Country Forecast United Arab Emirates October 2015 Updater

Country Forecast United Arab Emirates October 2015 Updater



  • There will be little threat to domestic political stability in the UAE in the forecast period. Power in the emirates will remain concentrated within the ruling families; relations within these families can sometimes be fractious, but policy is unlikely to be disrupted. The wealth gap between Abu Dhabi, Dubai and the northern emirates is a fault line but is unlikely to cause substantial problems.
  • Popular demand for democracy is minimal, in large part because the country's energy wealth is distributed through public-sector employment and other benefits. The authorities will clamp down on perceived challenges to the political status quo, as is evident from the rise in arrests and convictions of activists. The Economist Intelligence Unit does not expect significant steps towards a more participatory political system to be taken in 2015-19.
  • The July 2015 comprehensive agreement on Iran's nuclear programme should revive trade and investment with the UAE, benefiting Dubai in particular. However, the UAE is concerned that it may strengthen Iran's strategic position in the region. Meanwhile, the UAE is undertaking a more assertive foreign policy, including costly ground combat in Yemen and participating in air strikes against Islamic State in Syria, bringing with it the risk of terrorist attack reprisals.
  • We forecast that the price of Brent crude will average US$53/barrel in 2015 and US$60/b in 2016. The fall in prices since mid-2014 is likely to prompt greater government spending restraint, but we do not expect it to derail the UAE's strong pipeline of projects. Lower oil prices will also lead to some fiscal reform, including further gradual reductions in subsidies. We forecast that the fiscal account will swing into deficit in 2015, recording a shortfall of 4.2% of GDP, before edging back into surplus in 2018-19.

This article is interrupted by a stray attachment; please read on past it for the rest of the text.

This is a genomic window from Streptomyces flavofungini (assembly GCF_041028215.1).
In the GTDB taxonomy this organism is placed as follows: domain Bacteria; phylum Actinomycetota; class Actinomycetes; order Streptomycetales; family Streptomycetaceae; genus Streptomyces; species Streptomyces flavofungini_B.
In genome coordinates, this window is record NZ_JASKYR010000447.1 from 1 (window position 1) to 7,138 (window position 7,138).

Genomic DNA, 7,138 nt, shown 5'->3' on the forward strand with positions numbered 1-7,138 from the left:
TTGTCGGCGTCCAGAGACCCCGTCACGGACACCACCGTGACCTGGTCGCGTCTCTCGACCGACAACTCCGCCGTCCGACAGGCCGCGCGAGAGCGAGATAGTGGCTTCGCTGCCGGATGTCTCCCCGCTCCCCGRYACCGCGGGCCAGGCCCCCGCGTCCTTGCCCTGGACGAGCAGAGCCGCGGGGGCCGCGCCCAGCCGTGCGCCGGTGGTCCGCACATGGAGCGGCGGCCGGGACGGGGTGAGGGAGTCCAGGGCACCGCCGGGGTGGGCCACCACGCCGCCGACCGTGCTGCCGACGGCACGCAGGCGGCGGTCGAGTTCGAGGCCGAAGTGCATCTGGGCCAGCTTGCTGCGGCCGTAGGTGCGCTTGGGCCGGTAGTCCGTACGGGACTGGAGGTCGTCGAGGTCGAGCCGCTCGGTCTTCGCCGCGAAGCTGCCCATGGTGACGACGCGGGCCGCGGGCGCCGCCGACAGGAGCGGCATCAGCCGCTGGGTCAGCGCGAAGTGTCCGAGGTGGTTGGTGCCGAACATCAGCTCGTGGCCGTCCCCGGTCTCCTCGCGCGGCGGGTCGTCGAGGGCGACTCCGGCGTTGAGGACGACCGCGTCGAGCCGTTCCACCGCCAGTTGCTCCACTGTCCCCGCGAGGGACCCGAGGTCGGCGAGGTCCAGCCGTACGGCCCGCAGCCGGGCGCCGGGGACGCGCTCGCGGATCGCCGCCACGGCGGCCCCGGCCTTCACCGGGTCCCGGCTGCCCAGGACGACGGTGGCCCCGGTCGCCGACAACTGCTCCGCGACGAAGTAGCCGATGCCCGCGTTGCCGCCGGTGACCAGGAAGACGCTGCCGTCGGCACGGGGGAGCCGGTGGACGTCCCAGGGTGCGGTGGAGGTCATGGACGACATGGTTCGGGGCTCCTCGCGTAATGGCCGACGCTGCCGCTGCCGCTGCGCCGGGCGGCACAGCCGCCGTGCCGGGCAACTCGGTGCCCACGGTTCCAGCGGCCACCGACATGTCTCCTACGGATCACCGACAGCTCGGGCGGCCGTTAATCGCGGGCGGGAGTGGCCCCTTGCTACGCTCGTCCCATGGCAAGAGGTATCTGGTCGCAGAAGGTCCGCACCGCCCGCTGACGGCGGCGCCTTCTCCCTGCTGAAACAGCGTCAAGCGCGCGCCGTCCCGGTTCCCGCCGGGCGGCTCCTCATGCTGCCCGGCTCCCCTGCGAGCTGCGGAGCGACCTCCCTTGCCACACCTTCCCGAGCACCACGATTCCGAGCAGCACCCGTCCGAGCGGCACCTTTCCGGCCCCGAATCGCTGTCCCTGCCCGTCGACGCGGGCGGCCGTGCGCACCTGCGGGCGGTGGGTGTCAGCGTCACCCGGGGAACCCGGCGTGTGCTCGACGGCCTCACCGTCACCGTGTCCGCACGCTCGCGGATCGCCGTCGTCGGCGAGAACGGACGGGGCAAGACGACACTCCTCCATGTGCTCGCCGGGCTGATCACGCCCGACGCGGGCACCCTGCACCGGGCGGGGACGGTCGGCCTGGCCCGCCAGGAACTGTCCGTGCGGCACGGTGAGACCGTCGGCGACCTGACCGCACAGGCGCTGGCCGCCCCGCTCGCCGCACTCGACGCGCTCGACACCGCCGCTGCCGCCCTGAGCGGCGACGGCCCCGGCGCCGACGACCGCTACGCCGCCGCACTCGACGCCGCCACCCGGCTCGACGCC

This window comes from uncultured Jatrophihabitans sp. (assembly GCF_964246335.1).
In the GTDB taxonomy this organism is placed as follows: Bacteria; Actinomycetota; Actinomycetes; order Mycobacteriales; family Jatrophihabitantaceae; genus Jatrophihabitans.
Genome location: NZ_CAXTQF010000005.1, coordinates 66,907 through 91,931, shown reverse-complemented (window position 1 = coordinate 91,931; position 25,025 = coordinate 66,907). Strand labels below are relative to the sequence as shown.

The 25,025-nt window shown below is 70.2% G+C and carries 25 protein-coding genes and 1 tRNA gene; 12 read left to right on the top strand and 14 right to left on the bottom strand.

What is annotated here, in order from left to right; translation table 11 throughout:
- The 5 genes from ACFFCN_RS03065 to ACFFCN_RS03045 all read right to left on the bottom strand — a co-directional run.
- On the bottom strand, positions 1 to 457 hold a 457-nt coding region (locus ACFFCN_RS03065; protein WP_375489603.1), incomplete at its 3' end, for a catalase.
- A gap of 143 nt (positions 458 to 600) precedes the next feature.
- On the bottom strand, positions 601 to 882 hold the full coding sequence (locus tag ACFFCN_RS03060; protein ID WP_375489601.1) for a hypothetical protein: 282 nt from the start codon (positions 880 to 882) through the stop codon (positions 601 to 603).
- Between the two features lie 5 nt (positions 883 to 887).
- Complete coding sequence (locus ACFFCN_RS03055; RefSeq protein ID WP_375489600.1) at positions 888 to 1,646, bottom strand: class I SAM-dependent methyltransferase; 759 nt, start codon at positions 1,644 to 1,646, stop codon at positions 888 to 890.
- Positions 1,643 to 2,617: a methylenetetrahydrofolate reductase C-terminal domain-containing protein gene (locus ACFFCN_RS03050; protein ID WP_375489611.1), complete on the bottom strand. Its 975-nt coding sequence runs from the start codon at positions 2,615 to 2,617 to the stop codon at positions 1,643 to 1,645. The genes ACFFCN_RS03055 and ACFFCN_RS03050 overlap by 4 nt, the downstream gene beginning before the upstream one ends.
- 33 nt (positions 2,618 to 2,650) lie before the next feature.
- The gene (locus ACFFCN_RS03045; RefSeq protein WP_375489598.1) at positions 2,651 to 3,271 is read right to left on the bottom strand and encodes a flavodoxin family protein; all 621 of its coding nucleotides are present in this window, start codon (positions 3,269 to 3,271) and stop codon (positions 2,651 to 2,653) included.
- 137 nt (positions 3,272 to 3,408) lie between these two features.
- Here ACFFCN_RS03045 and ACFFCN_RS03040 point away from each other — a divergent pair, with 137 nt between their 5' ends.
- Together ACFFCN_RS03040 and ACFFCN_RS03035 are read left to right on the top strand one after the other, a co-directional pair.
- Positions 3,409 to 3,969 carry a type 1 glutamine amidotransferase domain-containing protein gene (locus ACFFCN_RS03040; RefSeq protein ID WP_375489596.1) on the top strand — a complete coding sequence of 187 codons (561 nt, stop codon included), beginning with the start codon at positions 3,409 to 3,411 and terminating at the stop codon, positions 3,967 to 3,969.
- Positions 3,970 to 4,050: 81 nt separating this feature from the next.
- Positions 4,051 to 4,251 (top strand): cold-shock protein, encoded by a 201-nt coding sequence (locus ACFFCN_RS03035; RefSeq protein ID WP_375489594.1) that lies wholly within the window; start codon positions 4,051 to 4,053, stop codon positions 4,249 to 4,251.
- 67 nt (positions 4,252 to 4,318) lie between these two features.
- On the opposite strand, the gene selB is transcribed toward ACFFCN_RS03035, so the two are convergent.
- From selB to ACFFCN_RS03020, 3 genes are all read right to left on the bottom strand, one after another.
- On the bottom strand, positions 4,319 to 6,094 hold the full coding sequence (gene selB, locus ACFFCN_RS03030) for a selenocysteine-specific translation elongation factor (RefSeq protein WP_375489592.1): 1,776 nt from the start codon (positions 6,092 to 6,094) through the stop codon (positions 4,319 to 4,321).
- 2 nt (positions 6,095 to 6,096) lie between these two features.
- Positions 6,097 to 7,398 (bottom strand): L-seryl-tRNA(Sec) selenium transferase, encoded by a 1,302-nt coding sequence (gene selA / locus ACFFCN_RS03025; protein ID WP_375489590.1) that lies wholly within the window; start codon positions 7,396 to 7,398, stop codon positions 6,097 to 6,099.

• The government will continue to attract foreign investment by providing a broadly attractive business environment with low tax rates, imposing few trade or exchange controls, providing solid infrastructure and projecting a positive attitude to private-sector investment.
  • We forecast that real GDP growth will slow to 3.2% in 2015 and average 3.5% in 2016-19. Growth will be driven largely by increased non-oil activity, supported by substantial investments in infrastructure and high incomes. Oil output will be constrained by falling oil prices. Inflation is forecast to remain manageable, averaging 3.2%.
  • The current account is forecast to shift from a hefty surplus in 2014 to much smaller surpluses in 2015-19, averaging 2% of GDP, as a result of lower oil prices, robust import growth and a widening non-merchandise deficit.






Country Forecast United Arab Emirates October 2015 Updater
Country forecast overview: Highlights
Country forecast overview: Key indicators
Country forecast overview: Business environment rankings
Country forecast overview: United Arab Emirates's business environment at a
Fact sheet
Outlook for 2015-19: Political stability
Outlook for 2015-19: Election watch
Outlook for 2015-19: International relations
Outlook for 2015-19: Policy trends
Outlook for 2015-19: Fiscal policy
Outlook for 2015-19: Monetary policy
Outlook for 2015-19: Economic growth
Outlook for 2015-19: Inflation
Outlook for 2015-19: Exchange rates
Outlook for 2015-19: External sector
Data summary: Global outlook
Data summary: Gross domestic product, current market prices
Data summary: Gross domestic product, at constant prices
Data summary: Gross domestic product by sector of origin
Data summary: Growth and productivity
Data summary: Economic structure, income and market size
Data summary: Fiscal indicators
Data summary: Monetary indicators
Data summary: Employment, wages and prices
Data summary: Current account and terms of trade
Data summary: Foreign direct investment
Data summary: External debt
Data sources and definitions